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Posted: August 15, 2009

Hundreds of people from the community just participated in the 2009 Relay For Life out at the Edgar County Fairgrounds. Always a touching event, participants walk to raise money and awareness for the American Cancer Society, often in memory of someone they knew who has battled cancer.

With that in mind, it’s always good to think about things we can do to prevent cancer before it occurs, if possible. So I’d like to share some information from an interesting book I just finished: “The Hidden Story of Cancer” by Brian Scott Peskin, B.S.E.E., M.I.T., and Amid Habib, M.D.

With a background in engineering and mathematics, Peskin has applied his particular expertise to the cancer research that has been completed in the last century, and come up with some interesting findings. He says much of the relevant information was actually known in the 1930’s and 1940’s, but researchers didn’t want to believe it, so they went off in a different direction.


Posted: August 08, 2009

I was talking with a new member who had been working out for a few weeks. When I asked her how things were going, she told me “things were fine.” That was too generic an answer for me, so I asked her how she was feeling. Kind of reluctantly, she replied in a shy voice, “Better.” I said “so you’re feeling better?” She smiled and said, “Yes, I feel better.”

I said, “So you’ve been exercising every day and you’re feeling better?” She laughed and said, “O.K. I’m feeling better. I didn’t want to admit it, but I’m feeling better.” I asked her how her clothes were fitting and she said they fit more loosely.

I told her that was great, and just the way it should be. The most important thing is always how do you feel? After that, what are your clothes doing? Do they fit better? Often times, we’ll see these two long before it starts showing up on the scale.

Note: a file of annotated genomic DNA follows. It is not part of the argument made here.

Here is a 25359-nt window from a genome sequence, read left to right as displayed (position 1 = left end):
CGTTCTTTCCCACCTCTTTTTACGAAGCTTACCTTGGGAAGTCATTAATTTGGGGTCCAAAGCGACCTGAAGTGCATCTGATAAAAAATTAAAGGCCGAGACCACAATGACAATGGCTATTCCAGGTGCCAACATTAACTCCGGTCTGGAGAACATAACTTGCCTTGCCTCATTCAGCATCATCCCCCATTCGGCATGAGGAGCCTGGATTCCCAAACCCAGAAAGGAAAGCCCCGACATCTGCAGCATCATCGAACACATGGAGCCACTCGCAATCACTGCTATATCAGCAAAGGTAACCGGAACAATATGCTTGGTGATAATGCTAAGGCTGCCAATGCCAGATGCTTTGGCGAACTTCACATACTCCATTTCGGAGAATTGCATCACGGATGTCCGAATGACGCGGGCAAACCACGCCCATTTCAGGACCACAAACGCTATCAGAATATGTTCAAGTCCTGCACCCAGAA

Posted: July 31, 2009

My dad had another birthday last week. He’s now up to 86 and still counting. He’s also a pretty good example of what we should be like when we get older.

Even in the Bible, people lived a long time, and they were productive. Moses looked out on the Promised Land before he died. Apparently his vision was still good enough to let him see out over the valley.

Abraham and Sarah even had a baby when they were ninety! O.K., that might be an extreme example (and special case), but you get my point. We’re designed to be productive and useful even in our later years.


Posted: July 21, 2009

Wouldn’t that be nice? Someone walks up to you and says, “Here. These are keys to that brand new house over there. It’s all yours. Congratulations!” This actually happens on a popular T.V. show. I’m sure they appreciate it, but in at least one case, the people promptly took out a mortgage against the house and then lost it all in foreclosure.

How many lottery winners end up broke after spending it all on foolish things? I’m sure some are prudent and even increase their charitable giving, but most? They’re like the rest of us who get a (much more modest) raise but then promptly spend the increase.

Instead of living on what we made before and saving the difference for a rainy day, we increase our spending. Instead of getting rid of credit card and car payment debts, we load up expecting things to always go our way.


Posted: July 15, 2009

This week let’s take a look at how to get what you want. Some things are very difficult to accomplish, like becoming president or an astronaut. But for most things, you can usually get what you want just by following some simple steps.

Get a goal! If you don’t have a goal, it’s pretty hard to stay on course. Most people don’t just get in their car and say “where do we want to go on vacation?” It’s planned out. You’ve thought about it a lot, and you know where you want to go. You even have things planned out when you get there.

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